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Kentucky by Heart: Recent tornados in Western Kentucky bring out the best in our fellow Kyians

By Steve Flairty
NKyTribune columnist

The rude December 10-11 intrusion of the ferocious weather damage visited upon the lives of western Kentucky communities was terrible, but the catastrophe also is bringing the best out of fellow Kentuckians. Following are some examples I found perusing newspapers and hearing from friends, though they might well represent only a few grains of sand in a large sandbox; there are many more stories that could be told, with developing ones coming for the future.

I’ll start with my own Woodford County community, where cattle farmer Greg Dotson is raffling a quarter beef from his stock to raise money for tornado relief. So far, the raffle proceeds stand at more than $63,000. One person gave $5,000. The county’s main food pantry contributed 5,108 pounds of food as well as personal care items as part of an amazing county-wide effort, where schools, fire stations and local first responders helped fill buses with donated supplies.

Helpers at Dayspring Outreach Center in Dawson Springs (Photo courtesy of Dayspring Assembly of God)

According to an article in The Lexington Herald-Leader, Bremen, a town of a few hundred in Muhlenberg County, is asking for people to call before they donate anything else because they’ve gotten so much support. That said, an official said that they weren’t “turning anybody away, or anything away.” Mayor Allen Miller is leading the logistics of the response from the town’s fire department. The reporter remarked that on the day he was there, “excavators and other commercial equipment were seen coming and going from the city limits as volunteers showed up to help clean up and haul away debris.” As of December 14, eleven residents had died in the 4000-person fire district, an especially tough gut punch for citizens of such a small community.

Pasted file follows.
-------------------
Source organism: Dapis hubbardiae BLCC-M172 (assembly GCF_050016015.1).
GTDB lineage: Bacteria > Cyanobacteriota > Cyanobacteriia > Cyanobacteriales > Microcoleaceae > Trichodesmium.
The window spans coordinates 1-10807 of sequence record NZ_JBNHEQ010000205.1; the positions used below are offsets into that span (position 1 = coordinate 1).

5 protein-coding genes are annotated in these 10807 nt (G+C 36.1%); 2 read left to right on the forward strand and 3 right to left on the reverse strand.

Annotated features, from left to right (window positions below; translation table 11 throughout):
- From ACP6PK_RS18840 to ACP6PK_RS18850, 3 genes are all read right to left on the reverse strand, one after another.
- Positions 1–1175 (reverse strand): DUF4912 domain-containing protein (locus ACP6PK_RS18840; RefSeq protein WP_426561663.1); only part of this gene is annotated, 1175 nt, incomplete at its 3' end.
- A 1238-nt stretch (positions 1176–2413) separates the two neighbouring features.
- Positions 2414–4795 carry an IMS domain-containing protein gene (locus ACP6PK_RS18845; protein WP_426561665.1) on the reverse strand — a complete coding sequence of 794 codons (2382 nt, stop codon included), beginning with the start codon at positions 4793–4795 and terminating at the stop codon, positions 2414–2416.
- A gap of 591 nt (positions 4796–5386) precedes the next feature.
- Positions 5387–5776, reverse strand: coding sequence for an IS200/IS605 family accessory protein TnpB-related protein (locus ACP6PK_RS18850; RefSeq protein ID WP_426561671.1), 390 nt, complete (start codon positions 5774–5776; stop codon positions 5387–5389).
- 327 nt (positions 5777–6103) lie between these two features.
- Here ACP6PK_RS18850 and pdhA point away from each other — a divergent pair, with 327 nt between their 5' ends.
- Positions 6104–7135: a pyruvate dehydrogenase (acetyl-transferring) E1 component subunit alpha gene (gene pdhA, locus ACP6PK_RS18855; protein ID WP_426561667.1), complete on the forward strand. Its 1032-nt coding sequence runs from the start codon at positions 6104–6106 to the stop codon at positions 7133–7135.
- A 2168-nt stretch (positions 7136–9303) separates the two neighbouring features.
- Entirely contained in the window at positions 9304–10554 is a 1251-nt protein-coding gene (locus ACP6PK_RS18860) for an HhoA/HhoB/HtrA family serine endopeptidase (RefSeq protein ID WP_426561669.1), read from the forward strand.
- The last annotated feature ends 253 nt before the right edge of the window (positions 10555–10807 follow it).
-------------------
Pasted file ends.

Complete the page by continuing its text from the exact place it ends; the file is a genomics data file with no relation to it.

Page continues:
Lo-Rae’s Shaved Ice, a business in Nicholasville, loaned out its concession trailer to be used for serving meals to the impacted in Mayfield. The Kentucky Veteran & Patriot Museum received supplies at its location in Wickliffe and drove them to Mayfield for dispersal at the Northside Church of Christ there. The Church in Camner, in Hart County, opened their youth building “to help anyone in the community who has a need due to the recent tornado damage.”

The Kentucky Humane Society is helping unite animals in the tornado-damaged area with their owners and are taking financial donations to help in the endeavor. Infinity Farms, a “farm to fork” restaurant in the town of La Center, in Ballard County, is supplying food and other items to those impacted. Not far from that location, the Cayce Baptist Church distributes monetary donations to affected individuals and families through their CBC Tornado Relief Fund, 41 Holly Circle, Fulton, Kentucky 42041.

A McDonald’s restaurant in Mayfield served approximately 2300 free meals in the area, using its “McRig” truck to serve cheeseburgers, French fries, apple slices, and bottled water or orange juice.

Brandon and Danielle Schabel, of Jeffersontown, found a photo of a toddler sitting on a man’s lap riding a tractor. Thinking it to be something important to someone, the Schabels posted the picture on Facebook and within 45 minutes, it was identified as belonging to someone in Madisonville—about 150 miles away. Brandon found that the toddler was now about 30 after the two made contact.

The children of Meagan Kubala, of Erlanger, saved up a part of their allowance all year to give to a good cause. When the Kentucky tornadoes hit, they knew what their cause would be. They took their money to Walmart and bought items to send to those impacted.

Duncan Prescription Center, a drugstore in Mayfield, lost everything in the recent tornado. With the help of a lot of supporters, they were able to move to a new location and opened to serve customers in 83 hours. A spokesman for the store stated: “This wouldn’t have happened without massive manpower from every single employee we have, their families, and close friends who never left us. We are eternally grateful!”